Crime reduced by 13%, more measures put in place

Gasana Emmanuel

IGP Emmanuel Gasana. (file photo)

Although there is a significant improvement in the security of people and their properties, and a reduction of crimes compared to last year, police officials have said more measures are bing put in place to minimize criminality.

Inspector-general of police Emmanuel Gasana said that the level of crime has reduced by 13% across the country, while the most common crimes include murder, human trafficking, rape, domestic violence and cyber crimes.

Murder which reduced by 19%, that is from 230 cases in the first six months of 2012 to 188 this year, while gender-based vi­olence reduced by 9% and traffic accidents reduced by 25%.

The decline in crimes is attrib­uted to aggressive awareness campaigns and increased part­nership with the public through community policing.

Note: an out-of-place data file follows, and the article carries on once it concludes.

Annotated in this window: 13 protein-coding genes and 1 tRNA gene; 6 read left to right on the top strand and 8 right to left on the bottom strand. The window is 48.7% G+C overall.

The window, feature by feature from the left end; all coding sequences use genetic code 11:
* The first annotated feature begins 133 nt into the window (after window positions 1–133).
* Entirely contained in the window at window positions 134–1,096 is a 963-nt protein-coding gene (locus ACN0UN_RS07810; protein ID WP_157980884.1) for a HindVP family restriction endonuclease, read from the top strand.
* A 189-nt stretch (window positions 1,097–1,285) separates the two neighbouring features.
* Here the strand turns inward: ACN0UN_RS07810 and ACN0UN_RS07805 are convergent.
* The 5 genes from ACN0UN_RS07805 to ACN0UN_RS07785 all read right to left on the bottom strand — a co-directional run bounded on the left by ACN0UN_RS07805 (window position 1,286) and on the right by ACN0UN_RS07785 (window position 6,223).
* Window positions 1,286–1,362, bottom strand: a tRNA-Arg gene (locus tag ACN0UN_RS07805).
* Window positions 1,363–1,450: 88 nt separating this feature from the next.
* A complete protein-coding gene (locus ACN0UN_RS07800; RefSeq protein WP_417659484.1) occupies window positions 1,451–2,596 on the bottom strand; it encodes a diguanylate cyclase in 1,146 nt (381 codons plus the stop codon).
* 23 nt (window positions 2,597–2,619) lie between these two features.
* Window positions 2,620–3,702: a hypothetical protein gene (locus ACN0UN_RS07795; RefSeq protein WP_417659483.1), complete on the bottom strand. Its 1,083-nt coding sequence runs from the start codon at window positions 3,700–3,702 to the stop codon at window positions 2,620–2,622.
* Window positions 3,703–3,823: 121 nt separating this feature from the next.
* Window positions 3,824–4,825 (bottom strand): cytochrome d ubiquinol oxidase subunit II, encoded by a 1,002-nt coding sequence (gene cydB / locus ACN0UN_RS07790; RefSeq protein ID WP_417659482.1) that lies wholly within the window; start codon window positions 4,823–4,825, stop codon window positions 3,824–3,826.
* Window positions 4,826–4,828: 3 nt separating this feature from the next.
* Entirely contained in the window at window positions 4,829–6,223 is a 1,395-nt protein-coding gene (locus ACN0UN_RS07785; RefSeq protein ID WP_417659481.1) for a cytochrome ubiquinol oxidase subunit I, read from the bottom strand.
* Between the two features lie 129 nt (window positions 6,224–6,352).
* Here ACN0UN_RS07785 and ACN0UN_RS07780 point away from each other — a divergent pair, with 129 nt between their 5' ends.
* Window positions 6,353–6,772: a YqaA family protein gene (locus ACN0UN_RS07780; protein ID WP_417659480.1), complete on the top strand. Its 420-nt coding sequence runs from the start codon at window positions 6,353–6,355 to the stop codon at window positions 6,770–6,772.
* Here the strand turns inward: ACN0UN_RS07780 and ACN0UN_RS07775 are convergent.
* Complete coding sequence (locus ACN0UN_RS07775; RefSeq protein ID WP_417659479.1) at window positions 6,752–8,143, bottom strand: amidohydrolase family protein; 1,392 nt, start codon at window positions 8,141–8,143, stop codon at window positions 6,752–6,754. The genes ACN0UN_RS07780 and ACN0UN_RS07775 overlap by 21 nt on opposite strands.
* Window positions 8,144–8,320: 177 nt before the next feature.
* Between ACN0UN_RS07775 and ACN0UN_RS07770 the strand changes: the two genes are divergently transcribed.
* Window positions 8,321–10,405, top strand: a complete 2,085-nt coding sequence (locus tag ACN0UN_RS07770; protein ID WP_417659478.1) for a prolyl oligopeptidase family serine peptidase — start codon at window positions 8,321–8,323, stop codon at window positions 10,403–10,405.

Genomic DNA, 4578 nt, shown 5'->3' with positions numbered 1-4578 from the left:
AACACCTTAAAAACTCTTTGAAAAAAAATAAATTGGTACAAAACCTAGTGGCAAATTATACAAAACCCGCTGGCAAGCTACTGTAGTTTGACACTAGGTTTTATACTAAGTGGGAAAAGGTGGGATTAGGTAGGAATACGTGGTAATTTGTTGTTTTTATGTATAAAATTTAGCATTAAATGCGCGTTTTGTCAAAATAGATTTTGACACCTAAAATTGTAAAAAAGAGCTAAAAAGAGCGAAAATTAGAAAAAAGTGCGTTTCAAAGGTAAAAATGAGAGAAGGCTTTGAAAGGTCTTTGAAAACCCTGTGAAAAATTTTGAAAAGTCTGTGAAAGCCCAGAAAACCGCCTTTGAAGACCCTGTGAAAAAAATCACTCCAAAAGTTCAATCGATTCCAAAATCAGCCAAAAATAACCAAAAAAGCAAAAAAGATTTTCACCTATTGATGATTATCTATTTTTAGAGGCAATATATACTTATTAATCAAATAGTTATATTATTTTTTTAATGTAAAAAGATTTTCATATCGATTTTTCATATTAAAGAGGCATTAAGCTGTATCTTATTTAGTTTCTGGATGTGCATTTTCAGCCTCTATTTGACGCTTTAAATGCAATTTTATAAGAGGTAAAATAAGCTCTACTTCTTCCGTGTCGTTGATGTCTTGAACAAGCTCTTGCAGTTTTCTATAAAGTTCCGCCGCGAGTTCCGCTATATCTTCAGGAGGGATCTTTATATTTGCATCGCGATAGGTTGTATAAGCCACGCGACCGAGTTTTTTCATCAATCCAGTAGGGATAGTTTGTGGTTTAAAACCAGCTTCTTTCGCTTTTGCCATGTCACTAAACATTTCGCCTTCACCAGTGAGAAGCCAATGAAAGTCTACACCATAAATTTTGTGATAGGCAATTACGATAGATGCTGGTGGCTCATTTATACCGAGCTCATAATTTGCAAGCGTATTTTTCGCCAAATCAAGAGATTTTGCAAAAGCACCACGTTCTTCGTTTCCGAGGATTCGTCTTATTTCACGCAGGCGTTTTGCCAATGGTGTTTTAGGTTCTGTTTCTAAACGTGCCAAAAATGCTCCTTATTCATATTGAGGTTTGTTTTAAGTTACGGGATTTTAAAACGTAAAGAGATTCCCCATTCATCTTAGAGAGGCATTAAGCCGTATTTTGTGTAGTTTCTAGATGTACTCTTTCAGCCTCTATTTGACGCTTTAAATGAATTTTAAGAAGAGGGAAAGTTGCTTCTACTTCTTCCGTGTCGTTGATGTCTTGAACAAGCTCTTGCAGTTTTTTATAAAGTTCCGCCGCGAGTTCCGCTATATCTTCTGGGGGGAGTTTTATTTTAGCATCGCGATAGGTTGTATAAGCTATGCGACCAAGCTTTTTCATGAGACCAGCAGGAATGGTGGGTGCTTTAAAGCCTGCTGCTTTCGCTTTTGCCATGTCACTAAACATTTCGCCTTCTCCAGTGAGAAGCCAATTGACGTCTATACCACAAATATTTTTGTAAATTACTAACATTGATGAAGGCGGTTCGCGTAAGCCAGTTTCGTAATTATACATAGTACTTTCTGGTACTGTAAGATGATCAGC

However more measures are being taken to minimize crimi­nality, with a special focus on gender-based violence. Among measures set to combat this vice are the establishment of more GBV one-stop centers, which provide free medical, legal and psychosocial services to the vic­tims, and continued community mobilization.

“Our aim is to have one center in every hospital. We are target­ing to have at least 18 by the end of this year. Now there are only 5 and we are equipping them so that they can provide good ser­vice to the victims” Gasana ex­plained.

Another area that will receive special attention is traffic safety, with road accidents mainly due to negligence, over-speeding and bad maneuvers. Neverthe­less, there has been a significant reduction in accidents from 5081 in the first half of 2012 to 4417 in 2013 (-13%).

In this respect, the police is planning to open new mechani­cal inspection centers in Ngoma, Karongi, Huye and Musanze and 250 police officers are being trained on vehicle technical con­trol.

Gasana also announced that the national police is growing in terms of human resources and professionalism. This allows the force not only to scale up its ca­pacity to deal with criminality, but also to reinforce mechanisms of ensuring the safety of people and properties.

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